Reminiscence and prophecy – that is our calling: to go back to our roots and to speak out as the Spirit moves us. Let us read and interpret the signs of the times: Laudato Si!

Mary Webb, The Spring of Joy

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23 October: Readings from Mary Webb XIII: sticky brown hope

horse chestnut bud

As a sick young child I was sent to a prison-like convalescent home in Worcestershire, hoping that fresh air would do me good. My best memories are of celandines and crocus, those early spring flowers; and sticky buds of horse chestnut which the teacher brought in and allowed to open in the classroom. Mary Webb was thinking of these same buds in autumn when they come into prominence.

MMB

Curiosity is awakened by the small brown bud at the end of a chestnut twig in autumn, a little farther on than this year’s fruit. How much of the future form is hidden in that small sphere? How much embryo tree is wrapped in its inner cases of wool and velvet? What hint of next summer’s white chalice and green finger dwells in its innermost recesses?

Long before the unfolding of these buds in April, when the downy leaflets uncurl, you can see, if you open one, the compressed cluster – each yellowish ball about the size of a pinhead – which is the future flower, and the faint dawnings of leaves all wrapped in soft wadding.

The thought of the sap forming itself into these marvels, of the skilful, silent artistry going on without hands at the end of every bough and at the heart of every root makes the world a place of almost unbearable wonder.

Laudato Si’!

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22 October: Readings from Mary Webb, XII: Time as the Shadow of Eternity.

 

trees-reflection-chris Near Bateman’s Sussex (National Trust)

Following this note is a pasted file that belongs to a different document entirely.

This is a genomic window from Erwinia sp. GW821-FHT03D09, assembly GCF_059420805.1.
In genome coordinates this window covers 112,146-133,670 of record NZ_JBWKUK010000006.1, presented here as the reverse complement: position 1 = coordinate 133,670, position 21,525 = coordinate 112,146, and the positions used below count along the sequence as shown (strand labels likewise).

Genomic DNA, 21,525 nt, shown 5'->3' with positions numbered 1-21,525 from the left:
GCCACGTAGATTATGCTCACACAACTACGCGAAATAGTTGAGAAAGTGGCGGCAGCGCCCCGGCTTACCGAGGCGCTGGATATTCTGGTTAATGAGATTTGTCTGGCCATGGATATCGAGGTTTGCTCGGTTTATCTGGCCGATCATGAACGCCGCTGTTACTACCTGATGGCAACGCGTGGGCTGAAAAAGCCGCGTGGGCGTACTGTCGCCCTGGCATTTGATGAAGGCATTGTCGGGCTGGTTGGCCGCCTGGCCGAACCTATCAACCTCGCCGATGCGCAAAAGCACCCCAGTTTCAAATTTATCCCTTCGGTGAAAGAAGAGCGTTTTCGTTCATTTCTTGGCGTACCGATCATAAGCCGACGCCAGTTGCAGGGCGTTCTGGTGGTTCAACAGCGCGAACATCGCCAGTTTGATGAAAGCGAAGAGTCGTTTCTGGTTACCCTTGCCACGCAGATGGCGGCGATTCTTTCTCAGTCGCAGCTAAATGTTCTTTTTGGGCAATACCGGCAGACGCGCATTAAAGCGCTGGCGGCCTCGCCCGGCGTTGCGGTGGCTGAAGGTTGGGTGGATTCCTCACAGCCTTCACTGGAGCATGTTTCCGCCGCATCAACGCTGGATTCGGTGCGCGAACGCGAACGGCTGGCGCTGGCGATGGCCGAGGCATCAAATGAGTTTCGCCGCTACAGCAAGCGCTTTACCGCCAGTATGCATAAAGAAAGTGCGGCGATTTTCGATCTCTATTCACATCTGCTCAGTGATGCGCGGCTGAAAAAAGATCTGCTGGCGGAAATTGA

When we look down into the blueness of some little pool, rejoicing in the birdlike passage of the clouds, and then look up to the wide sky, we realise that the finite is like a lake which, as far as its capacity allows, mirrors the infinite; and when we see the foreshortened image of a poplar stretched in pale colouring beneath it, we have a sudden vision of time as the faint, straitened shadow of eternity.

Reflections in a pool give rise to a reflection in Agnellus Mirror, 100 years since Mary Webb published Springs of Joy, from which this week’s thoughts are taken.

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20 October, Readings from Mary Webb, XI: Careful Omnipotence.

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We are so overwhelmed, in these days, with our discoveries of omnipotence that we have little time for realizing the minute care allied with it.

We forget that the power which sets the parhelion flaming in the sunset, and calls the straying comet back from the bounds of the dark, also puts the orange underwing to sleep in her chrysalis cradle, while the flower she loves best is prepared for her.

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Who can say which is the greater sign of creative power, the sun with its planet system swinging with governed impetus to some incalculable end, or the gold sallow catkin with its flashing system of little flies? Ephemera, all of them; and all utterly beyond our understanding.

And the more you know, the more you wonder … Laudato Si’!